The booklikes version of my book blog, so if you only want to read about the stuff I post on books, here it is!
First of all, I cannot emphasize enough that I think this book is worth sticking through the first quarter or hundred pages. I only feel the need to bring this up, because I was surprised by the amount of one-star ratings I saw for this book and realized the reason for them was overwhelmingly that people gave up on it about 20-25% in. I’ll be honest, I don’t blame those people who did. The first part of the book really seems like it is setting up to be another run-of-the-mill dystopian YA book like Hunger Games or Divergent. However, while it does not go into a completely different direction I think that the latter part of the book is incredibly well done and more than makes up for the stale beginning.
There are several things that I really liked about the way this book handled itself after the initial set up. The first was that I enjoyed the relationships between characters. Most importantly, I liked the way the main character (Joy) was developed. There was a lot of internal monologue by Joy, as often happens in these kinds of books, but also actually interacted with several other characters including her Otherworld hounds which greatly improved the monotony that occasionally occurs. The friendships she developed were well written and nothing seemed overdramatic and were still quite compelling. Most importantly to me, she was in no way spurred on purely through romantic interest of any kind. This is a bit of a pet peeve of mine when it comes to strong female characters. I think that she was a nice balance between still being the young girl she is and being incredibly strong and mature when the time called for it (as expected of a heroine). The book is not devoid of romantic interest, which I think could also ring somewhat false or hollow, but it is very much a subplot that informs feelings and decisions but in no way could be considered a major part of the novel.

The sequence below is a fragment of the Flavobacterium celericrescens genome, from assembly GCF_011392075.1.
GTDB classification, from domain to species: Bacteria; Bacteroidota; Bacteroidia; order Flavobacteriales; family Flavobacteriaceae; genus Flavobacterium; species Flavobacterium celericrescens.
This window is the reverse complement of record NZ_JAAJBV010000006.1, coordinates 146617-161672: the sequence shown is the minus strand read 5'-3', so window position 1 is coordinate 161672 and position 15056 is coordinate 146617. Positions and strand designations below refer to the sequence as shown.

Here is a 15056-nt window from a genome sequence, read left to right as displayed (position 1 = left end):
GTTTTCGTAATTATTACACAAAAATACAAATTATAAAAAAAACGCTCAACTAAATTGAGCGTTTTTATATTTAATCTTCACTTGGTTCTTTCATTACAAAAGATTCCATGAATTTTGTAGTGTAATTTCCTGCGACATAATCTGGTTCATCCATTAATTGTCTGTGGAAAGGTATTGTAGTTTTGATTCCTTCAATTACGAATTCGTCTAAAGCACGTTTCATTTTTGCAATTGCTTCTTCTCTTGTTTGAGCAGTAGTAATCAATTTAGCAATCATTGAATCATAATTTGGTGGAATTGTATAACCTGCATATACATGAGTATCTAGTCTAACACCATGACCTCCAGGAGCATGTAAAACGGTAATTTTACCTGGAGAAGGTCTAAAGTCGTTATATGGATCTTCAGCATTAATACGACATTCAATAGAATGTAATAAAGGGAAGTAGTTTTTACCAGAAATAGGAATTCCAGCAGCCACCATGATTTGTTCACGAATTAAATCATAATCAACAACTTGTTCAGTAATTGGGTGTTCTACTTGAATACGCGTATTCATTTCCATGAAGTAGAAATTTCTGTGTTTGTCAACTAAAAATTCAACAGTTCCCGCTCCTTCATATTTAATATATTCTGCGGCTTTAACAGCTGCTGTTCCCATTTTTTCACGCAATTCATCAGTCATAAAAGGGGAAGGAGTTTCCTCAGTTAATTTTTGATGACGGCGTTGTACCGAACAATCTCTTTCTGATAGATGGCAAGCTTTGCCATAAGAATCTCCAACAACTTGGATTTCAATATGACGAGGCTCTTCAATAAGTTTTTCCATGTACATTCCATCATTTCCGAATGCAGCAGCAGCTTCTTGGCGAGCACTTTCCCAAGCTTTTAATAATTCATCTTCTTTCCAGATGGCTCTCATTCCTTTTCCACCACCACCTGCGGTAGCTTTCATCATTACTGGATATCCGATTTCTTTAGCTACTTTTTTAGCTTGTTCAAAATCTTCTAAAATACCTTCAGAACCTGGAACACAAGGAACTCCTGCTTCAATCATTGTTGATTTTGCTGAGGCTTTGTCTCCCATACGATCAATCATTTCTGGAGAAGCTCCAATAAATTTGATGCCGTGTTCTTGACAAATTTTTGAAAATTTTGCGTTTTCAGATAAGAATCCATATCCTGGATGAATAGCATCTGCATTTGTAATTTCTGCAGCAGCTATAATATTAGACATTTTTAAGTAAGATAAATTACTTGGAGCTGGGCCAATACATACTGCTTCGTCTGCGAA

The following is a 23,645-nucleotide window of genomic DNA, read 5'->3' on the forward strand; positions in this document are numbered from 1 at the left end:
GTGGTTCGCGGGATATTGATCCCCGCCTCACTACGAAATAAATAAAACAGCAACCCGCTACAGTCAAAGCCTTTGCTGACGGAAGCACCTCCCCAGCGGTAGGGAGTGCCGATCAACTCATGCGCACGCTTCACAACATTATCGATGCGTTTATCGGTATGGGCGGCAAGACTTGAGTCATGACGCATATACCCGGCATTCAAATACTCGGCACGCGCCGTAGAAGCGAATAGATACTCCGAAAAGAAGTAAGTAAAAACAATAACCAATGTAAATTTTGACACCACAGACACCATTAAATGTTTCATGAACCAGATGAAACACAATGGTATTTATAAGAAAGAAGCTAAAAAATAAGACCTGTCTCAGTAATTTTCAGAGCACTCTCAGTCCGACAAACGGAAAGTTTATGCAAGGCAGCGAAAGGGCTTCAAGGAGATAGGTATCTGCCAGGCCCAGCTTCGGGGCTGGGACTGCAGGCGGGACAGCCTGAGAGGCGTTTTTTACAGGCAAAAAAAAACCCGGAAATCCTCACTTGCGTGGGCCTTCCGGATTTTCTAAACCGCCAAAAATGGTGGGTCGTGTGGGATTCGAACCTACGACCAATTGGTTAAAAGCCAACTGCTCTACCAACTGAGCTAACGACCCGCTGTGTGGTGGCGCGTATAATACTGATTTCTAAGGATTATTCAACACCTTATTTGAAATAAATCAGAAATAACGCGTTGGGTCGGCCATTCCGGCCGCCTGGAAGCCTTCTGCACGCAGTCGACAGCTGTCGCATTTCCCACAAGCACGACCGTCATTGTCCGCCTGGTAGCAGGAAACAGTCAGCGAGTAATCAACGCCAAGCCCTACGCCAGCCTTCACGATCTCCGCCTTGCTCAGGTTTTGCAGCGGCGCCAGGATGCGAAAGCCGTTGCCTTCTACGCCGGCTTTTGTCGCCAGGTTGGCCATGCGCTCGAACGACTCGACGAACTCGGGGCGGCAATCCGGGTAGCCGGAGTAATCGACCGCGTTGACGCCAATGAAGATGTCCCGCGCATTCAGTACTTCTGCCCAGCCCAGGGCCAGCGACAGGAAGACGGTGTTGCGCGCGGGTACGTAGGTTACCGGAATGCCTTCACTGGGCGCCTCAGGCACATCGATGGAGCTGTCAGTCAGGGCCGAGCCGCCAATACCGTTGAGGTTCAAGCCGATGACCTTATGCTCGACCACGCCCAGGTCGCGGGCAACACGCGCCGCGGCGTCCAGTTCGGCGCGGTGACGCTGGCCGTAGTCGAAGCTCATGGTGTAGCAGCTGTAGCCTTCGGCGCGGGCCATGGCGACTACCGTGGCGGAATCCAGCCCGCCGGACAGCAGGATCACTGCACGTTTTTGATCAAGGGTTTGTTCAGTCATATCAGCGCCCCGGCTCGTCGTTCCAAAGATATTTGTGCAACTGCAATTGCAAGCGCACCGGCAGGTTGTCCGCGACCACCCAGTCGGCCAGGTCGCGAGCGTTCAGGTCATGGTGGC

The other thing I thought was handled quite well that worried me at first were the Christians (referred to as Christers in the book). I hate to admit I went from laughing about the fact that they were angry that this cataclysmic event was not the apocalypse to beginning to cringe about how they were being talked about for the most part (again in the first hundred pages or so). Again though, I think that this was beautifully handled in the subsequent sections of the novel when Joy befriends a Christer hunter nicknamed “White Knight” and we get to see her much more nuanced and interesting relationship with them as a whole.
Also, the hounds are really cool and I want some.
Overall, I don’t think this book will blow your socks off and if you can’t deal with a slow start it is not for you, but if you can get past that and like this sort of novel I think you will be well rewarded with the rest of it.